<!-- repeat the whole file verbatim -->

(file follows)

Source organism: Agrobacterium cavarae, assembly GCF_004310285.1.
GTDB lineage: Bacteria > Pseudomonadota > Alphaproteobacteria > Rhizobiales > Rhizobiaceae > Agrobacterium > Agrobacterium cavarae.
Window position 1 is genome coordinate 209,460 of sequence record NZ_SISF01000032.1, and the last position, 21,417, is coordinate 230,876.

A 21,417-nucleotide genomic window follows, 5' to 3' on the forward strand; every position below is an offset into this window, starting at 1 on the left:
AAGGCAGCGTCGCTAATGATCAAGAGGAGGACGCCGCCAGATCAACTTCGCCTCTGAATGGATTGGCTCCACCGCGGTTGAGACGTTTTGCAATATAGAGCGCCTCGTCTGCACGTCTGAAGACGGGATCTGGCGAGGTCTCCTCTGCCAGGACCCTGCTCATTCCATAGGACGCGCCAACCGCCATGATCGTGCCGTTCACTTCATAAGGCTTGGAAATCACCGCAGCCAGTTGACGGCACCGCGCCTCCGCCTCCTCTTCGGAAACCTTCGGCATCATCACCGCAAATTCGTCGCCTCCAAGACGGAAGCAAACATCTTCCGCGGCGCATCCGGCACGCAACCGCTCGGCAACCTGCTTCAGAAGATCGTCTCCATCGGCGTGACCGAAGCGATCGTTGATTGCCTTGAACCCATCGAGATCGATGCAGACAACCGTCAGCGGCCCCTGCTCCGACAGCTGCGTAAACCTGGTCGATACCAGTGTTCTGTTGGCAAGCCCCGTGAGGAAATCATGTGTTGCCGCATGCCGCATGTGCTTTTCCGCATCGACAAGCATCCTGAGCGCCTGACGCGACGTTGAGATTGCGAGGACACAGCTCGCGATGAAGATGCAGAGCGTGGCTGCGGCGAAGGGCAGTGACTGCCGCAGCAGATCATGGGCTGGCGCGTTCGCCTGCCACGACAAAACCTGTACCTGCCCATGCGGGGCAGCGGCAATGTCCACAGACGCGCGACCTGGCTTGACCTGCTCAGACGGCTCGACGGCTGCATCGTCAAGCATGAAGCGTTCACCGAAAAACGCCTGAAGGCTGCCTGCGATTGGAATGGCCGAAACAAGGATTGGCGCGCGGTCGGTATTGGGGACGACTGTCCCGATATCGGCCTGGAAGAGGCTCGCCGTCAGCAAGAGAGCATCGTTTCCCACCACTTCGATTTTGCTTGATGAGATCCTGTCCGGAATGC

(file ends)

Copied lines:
Source organism: Agrobacterium cavarae, assembly GCF_004310285.1.
GTDB lineage: Bacteria > Pseudomonadota > Alphaproteobacteria > Rhizobiales > Rhizobiaceae > Agrobacterium > Agrobacterium cavarae.
Window position 1 is genome coordinate 209,460 of sequence record NZ_SISF01000032.1, and the last position, 21,417, is coordinate 230,876.

A 21,417-nucleotide genomic window follows, 5' to 3' on the forward strand; every position below is an offset into this window, starting at 1 on the left:
AAGGCAGCGTCGCTAATGATCAAGAGGAGGACGCCGCCAGATCAACTTCGCCTCTGAATGGATTGGCTCCACCGCGGTTGAGACGTTTTGCAATATAGAGCGCCTCGTCTGCACGTCTGAAGACGGGATCTGGCGAGGTCTCCTCTGCCAGGACCCTGCTCATTCCATAGGACGCGCCAACCGCCATGATCGTGCCGTTCACTTCATAAGGCTTGGAAATCACCGCAGCCAGTTGACGGCACCGCGCCTCCGCCTCCTCTTCGGAAACCTTCGGCATCATCACCGCAAATTCGTCGCCTCCAAGACGGAAGCAAACATCTTCCGCGGCGCATCCGGCACGCAACCGCTCGGCAACCTGCTTCAGAAGATCGTCTCCATCGGCGTGACCGAAGCGATCGTTGATTGCCTTGAACCCATCGAGATCGATGCAGACAACCGTCAGCGGCCCCTGCTCCGACAGCTGCGTAAACCTGGTCGATACCAGTGTTCTGTTGGCAAGCCCCGTGAGGAAATCATGTGTTGCCGCATGCCGCATGTGCTTTTCCGCATCGACAAGCATCCTGAGCGCCTGACGCGACGTTGAGATTGCGAGGACACAGCTCGCGATGAAGATGCAGAGCGTGGCTGCGGCGAAGGGCAGTGACTGCCGCAGCAGATCATGGGCTGGCGCGTTCGCCTGCCACGACAAAACCTGTACCTGCCCATGCGGGGCAGCGGCAATGTCCACAGACGCGCGACCTGGCTTGACCTGCTCAGACGGCTCGACGGCTGCATCGTCAAGCATGAAGCGTTCACCGAAAAACGCCTGAAGGCTGCCTGCGATTGGAATGGCCGAAACAAGGATTGGCGCGCGGTCGGTATTGGGGACGACTGTCCCGATATCGGCCTGGAAGAGGCTCGCCGTCAGCAAGAGAGCATCGTTTCCCACCACTTCGATTTTGCTTGATGAGATCCTGTCCGGAATGC